"It's a huge impact," one worker said. "No one is coming into the office, people feel very uncertain about what's coming up."
At Bevel, a communications consultancy firm, the desks remain mostly empty.
"It's definitely affected the strategy," Bevel partner Morgan Borer said. "It's frustrating to know that the cases have been spiking, and it's not safe to be together in person right now."
So many businesses had plans to bring more employees back to the office in January, but those plans have been tabled.
"I think everyone, including the businesses, employers and employees, are feeling very discouraged and very anxious about this new COVID surge," said Kathryn Wylde, with Partnership for NYC.
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Wylde runs the nonprofit and has been working with the city's largest employers to establish best practices in bringing employees back while the pandemic continues. Omicron is a big setback.
"Our latest survey at the end of October said they expected that 50% of the office workers would be back in the office by the end of January," she said. "Now, all that is reversed."
Wylde says that delay will further cement the new hybrid approach that has been steadily taking hold.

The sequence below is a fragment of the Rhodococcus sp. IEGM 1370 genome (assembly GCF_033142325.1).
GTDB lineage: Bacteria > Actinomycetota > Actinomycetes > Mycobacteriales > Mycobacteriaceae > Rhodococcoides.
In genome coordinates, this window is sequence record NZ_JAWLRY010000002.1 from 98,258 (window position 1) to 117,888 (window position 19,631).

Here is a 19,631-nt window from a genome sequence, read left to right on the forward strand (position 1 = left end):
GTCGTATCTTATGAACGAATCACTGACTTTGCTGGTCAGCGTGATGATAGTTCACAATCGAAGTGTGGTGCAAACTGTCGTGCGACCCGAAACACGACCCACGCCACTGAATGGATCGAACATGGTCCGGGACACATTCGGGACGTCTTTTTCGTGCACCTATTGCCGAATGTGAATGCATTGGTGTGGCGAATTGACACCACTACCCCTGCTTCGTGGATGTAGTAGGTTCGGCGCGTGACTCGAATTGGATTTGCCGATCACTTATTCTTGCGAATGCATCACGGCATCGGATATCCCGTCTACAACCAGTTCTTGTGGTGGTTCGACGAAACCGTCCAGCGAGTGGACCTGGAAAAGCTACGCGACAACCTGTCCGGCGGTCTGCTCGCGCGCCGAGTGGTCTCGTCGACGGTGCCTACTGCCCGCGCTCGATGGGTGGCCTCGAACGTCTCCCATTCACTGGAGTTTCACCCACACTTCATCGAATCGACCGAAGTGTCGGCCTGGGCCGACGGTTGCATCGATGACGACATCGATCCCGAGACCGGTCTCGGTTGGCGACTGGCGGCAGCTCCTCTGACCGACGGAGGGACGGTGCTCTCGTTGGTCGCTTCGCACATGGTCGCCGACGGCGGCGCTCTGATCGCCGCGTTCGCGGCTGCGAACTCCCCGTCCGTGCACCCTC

In fact, 80% of employers they surveyed said they don't ever expect workers to come back five days a week.
"Many people have discovered they can be anywhere in the world and get their job in New York City done," Wylde said. "That does not help New York City. It's a problem."
When workers remain at home, they're spending less money in the city, in all sectors, from the subways to the theaters and restaurants.
"The brick and mortar economy is really suffering," Wylde said. "They don't have the choice of working remotely."
But for those who do have the choice, working from home will continue until there's greater confidence that coming to work is a safe bet.
"We're not requiring anyone to come in," Borer said. "We'd rather have them work from home, and in January, we can reassess and send out guidelines to the entire company."
The pandemic, once again, disrupted the back-to-work playbook.
"Any plans to return have been shelved, and the few people who ventured back have just stopped coming," one worker said.
If this surge is like what they saw in South Africa, it's a matter of weeks and then it subsides. Wylde says she'd expect a return to the office in April.
But if it runs through January into February, then that will be delayed longer.
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